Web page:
3) Cultivate your own creativity. You can do this by establishing a ritual: sit in a certain chair, or wear a certain hat, or play a certain song, whatever, it can be anything -- but do that same thing every time you sit down to write. Eventually your brain is going to associate that ritual with writing, very much in a Pavlovian-response kind of way. That's important, because if you're making your living as a writer, there will be many, many times when you need to write and GOD, you don't feel like writing. The creativity ritual solves that, because even if you don't feel like it, by the time you've settled into your writing chair, or put on your writing hat, or played One Night in Bangkok, your brain kicks in the association and you will feel like writing.

4) Once you've started a writing project, whatever it is, DO NOT READ IT until you've FINISHED it. So many aspiring writers I talk to balk at this, because they want to get that first chapter, or first page, or even first paragraph exactly right. So they write that first thing, stop, and go back and tweak it -- but then they're not satisfied with that tweaking, and they go back and modify it again, but that's still not quite right...and they get stuck in a horrible, non-productive cycle and never get any further than page one. The thing is, the creating part of your brain is different from the editing part of your brain, and you shouldn't mix them up. Start writing, and don't stop until you're finished. What you'll have will probably be a really terrible first draft, but that's okay. First drafts are supposed to be terrible. And now that the terrible first draft is done, you can go back and fix it -- and you have something to fix. As opposed to that poor guy who's still trying to perfect his first paragraph.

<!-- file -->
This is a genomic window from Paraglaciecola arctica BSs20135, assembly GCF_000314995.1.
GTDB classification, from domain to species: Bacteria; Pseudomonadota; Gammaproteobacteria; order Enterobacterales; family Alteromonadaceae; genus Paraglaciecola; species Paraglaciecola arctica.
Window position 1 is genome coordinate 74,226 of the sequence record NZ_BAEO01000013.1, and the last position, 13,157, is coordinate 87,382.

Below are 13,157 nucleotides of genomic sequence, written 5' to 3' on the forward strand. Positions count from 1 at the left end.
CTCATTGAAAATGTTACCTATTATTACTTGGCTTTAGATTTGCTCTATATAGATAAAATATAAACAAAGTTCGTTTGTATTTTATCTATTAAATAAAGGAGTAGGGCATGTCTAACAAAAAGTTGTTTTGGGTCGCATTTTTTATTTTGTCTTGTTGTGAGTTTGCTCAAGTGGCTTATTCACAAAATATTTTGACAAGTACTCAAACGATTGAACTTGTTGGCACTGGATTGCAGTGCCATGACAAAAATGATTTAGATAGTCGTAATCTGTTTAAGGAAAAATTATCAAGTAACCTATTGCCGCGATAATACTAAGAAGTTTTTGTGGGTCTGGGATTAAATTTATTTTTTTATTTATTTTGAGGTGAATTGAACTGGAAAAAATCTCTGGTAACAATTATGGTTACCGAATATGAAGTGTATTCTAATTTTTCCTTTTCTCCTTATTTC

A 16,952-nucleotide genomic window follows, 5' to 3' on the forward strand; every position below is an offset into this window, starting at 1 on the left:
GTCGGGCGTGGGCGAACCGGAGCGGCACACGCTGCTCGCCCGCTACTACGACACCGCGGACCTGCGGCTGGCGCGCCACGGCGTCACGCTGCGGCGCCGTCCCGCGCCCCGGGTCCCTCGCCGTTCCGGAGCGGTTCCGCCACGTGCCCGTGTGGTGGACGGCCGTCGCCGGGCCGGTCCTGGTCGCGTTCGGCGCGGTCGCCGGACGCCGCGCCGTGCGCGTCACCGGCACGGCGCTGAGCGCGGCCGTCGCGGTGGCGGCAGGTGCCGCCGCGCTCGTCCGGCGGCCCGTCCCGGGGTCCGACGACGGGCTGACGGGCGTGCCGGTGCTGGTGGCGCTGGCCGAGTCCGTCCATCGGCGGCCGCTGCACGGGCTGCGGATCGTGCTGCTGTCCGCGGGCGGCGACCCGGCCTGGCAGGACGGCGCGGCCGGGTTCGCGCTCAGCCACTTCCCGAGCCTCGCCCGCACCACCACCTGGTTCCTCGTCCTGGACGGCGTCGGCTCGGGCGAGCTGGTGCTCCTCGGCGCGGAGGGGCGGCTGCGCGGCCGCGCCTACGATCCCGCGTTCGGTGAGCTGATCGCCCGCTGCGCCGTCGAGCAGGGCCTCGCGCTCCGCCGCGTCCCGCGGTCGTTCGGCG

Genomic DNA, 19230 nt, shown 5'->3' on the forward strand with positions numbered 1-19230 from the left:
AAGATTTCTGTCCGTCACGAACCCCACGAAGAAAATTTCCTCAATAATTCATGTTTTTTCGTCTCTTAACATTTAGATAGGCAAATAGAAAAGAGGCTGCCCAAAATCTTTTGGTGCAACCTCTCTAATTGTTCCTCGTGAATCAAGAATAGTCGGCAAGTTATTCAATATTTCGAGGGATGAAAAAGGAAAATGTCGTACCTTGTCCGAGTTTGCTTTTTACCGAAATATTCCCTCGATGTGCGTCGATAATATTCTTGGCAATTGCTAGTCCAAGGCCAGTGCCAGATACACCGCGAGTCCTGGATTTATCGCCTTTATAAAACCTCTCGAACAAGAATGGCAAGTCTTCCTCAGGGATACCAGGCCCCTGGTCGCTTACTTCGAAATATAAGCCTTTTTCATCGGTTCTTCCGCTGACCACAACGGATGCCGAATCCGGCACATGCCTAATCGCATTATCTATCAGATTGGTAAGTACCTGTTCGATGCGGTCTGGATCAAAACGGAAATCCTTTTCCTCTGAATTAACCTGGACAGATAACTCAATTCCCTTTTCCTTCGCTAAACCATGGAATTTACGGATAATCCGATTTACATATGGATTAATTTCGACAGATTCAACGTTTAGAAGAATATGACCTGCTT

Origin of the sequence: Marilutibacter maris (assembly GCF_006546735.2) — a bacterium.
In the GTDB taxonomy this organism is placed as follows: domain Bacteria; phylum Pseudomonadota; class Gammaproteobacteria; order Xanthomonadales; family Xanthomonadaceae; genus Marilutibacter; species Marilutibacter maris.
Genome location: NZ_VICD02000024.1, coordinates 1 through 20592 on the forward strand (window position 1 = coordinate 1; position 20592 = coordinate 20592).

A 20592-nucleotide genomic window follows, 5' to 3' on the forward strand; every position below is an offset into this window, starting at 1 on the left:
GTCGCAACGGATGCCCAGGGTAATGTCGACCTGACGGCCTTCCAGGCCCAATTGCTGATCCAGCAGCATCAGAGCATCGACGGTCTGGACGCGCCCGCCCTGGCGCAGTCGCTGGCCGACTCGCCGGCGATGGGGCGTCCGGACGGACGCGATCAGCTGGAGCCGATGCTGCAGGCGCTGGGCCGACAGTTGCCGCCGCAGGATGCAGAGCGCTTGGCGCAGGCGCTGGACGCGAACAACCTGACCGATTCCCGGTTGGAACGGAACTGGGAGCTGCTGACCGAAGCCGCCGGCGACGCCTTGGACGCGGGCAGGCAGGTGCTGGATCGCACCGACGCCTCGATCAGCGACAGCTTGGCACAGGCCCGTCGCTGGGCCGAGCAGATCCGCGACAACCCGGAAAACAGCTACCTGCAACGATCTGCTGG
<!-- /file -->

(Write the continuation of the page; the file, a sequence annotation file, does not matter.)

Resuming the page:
How do you write a good scene transition?